While Olin has been fortunate to have met people for whom his status has made no difference to their relationship, he has also encountered outdated attitudes – even from those within the MSM (men who have sex with men) community, in describing themselves as “clean” when it comes to being “free” of HIV or sexually transmitted infections. Stigma has also come from official sources. On immigrating to Aotearoa a decade ago, and in a long-term relationship with a New Zealander, Olin couldn’t apply for a permanent residency visa because Immigration New Zealand deemed HIV a medical condition likely to impose significant health costs on the country. That condition was only removed in October 2021, although visa applicants are still required to test for HIV if they intend to stay longer than a year. Still, across the past 20 years, much has changed for the better, says Olin. He feels empowered knowing he cannot transmit the virus and he can expect to live as long a life as someone who doesn’t live with HIV. “The change has mostly come in how I perceive myself, not like a toxic agent walking around the streets, but more like a regular person,” he says.
The name change comes at a time when infection rates are the lowest they’ve been in 20 years. The reported number of New Zealanders diagnosed with HIV in 2021 – 112 people – is the lowest since 2001, according to the University of Otago’s Aids Epidemiology Group, which is responsible for monitoring the epidemic in Aotearoa. Its latest data shows MSM continue to be the most affected by the virus, making up nearly two-thirds of total infections. Locally acquired HIV infections for the MSM community peaked at 97 in 2016. Since then, though, MSM infections have fallen 70% to 29 in 2021. Sixteen people were last year diagnosed with Aids, of whom seven were MSM and seven were heterosexual men and women. No one reportedly died of Aids-related illness in 2021.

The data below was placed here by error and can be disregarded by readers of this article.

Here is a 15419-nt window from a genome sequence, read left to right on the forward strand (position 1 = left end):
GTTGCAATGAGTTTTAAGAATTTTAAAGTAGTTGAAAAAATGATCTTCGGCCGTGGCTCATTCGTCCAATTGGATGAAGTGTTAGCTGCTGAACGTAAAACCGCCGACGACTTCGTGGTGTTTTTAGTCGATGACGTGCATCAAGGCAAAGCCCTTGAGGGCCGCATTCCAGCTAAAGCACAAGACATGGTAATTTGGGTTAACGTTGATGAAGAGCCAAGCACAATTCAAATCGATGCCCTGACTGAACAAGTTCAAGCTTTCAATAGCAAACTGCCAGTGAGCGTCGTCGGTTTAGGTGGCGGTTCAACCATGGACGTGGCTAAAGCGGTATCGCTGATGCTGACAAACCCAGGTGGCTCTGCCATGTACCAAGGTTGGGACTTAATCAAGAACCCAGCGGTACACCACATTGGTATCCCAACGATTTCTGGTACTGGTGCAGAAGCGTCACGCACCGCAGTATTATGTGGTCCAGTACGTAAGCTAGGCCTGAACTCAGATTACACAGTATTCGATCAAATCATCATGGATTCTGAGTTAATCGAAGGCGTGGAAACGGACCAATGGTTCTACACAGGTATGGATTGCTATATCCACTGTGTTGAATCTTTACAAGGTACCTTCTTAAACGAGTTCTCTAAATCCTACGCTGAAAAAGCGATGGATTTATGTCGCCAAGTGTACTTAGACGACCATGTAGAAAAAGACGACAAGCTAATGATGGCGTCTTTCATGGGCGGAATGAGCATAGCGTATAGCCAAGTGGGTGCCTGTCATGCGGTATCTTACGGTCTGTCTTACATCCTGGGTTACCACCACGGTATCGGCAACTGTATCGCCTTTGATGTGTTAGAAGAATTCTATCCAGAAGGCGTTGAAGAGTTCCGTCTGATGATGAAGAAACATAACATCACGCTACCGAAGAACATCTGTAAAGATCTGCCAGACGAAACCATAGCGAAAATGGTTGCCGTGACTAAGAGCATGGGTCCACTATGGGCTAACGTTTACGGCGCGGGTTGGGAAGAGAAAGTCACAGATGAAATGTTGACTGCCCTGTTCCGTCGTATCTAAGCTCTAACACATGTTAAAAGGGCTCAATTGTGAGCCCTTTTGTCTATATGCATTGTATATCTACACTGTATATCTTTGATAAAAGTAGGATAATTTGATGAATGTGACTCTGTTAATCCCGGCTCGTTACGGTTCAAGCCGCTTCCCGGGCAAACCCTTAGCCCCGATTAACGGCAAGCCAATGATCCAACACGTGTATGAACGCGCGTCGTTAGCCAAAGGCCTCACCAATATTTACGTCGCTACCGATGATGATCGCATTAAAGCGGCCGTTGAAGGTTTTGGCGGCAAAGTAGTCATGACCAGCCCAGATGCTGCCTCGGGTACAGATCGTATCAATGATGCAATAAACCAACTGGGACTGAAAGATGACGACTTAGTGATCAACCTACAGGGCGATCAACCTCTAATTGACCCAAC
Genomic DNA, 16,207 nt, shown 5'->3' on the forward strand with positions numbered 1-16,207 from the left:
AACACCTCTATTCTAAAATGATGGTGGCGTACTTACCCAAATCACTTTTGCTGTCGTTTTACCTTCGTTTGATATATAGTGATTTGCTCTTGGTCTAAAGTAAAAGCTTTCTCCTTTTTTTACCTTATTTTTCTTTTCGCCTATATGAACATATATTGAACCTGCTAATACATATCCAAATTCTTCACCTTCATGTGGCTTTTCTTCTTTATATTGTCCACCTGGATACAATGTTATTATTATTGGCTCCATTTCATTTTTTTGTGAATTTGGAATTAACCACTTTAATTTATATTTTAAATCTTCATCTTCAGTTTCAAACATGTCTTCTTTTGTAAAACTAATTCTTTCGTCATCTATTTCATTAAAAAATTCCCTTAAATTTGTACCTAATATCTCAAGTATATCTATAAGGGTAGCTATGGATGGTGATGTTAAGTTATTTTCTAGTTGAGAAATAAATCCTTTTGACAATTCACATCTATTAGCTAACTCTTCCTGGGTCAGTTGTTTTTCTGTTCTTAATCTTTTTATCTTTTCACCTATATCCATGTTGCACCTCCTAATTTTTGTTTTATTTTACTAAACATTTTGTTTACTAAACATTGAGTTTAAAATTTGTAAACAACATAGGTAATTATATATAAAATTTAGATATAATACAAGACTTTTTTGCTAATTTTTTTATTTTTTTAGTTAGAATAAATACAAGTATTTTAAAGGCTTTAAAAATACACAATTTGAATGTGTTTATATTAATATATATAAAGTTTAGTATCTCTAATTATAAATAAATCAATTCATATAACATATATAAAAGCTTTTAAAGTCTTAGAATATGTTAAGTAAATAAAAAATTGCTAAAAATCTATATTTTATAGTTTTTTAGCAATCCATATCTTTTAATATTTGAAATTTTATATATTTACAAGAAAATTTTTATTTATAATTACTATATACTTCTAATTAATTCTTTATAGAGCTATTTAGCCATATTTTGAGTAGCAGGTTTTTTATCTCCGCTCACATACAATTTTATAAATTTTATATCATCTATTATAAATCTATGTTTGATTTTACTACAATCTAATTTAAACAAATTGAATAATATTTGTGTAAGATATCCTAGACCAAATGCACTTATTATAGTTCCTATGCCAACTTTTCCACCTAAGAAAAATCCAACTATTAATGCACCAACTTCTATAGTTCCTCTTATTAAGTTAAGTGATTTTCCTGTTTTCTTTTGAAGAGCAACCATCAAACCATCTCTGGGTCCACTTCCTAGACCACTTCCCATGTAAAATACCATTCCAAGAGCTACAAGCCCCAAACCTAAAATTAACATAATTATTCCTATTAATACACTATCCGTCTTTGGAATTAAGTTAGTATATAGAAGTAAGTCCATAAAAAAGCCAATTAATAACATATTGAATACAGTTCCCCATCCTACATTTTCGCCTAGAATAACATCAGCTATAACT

HIV, short for human immunodeficiency virus, is a kind of retrovirus that invades the genetic material of our cells, attacking immune systems and working to kill off healthy cells. It’s transmissible only through unprotected vaginal or anal sex, breastfeeding, sharing needles and/or via blood. Aids (Acquired immune deficiency syndrome) is a more advanced form of HIV, caused by contracting “opportunistic infections” that occur more often or more severely in people whose immune systems have been weakened so much by HIV that they can’t fight the illnesses off. Through medical advancements and scientific breakthroughs, both viruses are preventable, although HIV remains in people’s bodies for life. People living with HIV and receiving treatment live long, healthy lives, and may never develop Aids. There’s no cure for HIV, though an American research team this year reported it had possibly “cured” the infection in a woman for the first time using a cutting-edge stem cell transplant method that had enabled her to enter remission.
The declining HIV rate in Aotearoa can be attributed to a “combination prevention” response that advocates condom and lubricant use, regular testing for HIV and other STIs, rapid linkage to clinical care, and the importance of U=U and drugs such as PrEP, or pre-exposure prophylaxis, a pill that can reduce the likelihood of developing HIV from sex or injection drug use by up to 99%. Prevention is working, says Dr Peter Saxton, part of the Aids Epidemiology Group and the inaugural NZAF fellow in the school of population health at Auckland University. “All of those new tools means we can really start to squeeze HIV transmission and stop it circulating in our community.”
The challenge ahead is scaling the response to ensure “comprehensive” prevention reaches “small pockets of unmet need”, otherwise communities such as takatāpui, Pasifika, immigrants and MSM living in rural towns or away from the major urban centres are at risk of being left behind, Saxton says. “We know in Aotearoa that not everyone has access to good clinical care and it’s patterned by inequities.” Keeping the response connected to the communities most affected by the virus “requires organisations to be seen to be peer-led and of [the] community.”
NZAF may have a new name in tribute to the legacy that Bruce Burnett and countless of his peers left behind. But preventing HIV/Aids will remain at the Burnett Foundation’s core, says Rich, its new CEO. “We’re not going away.”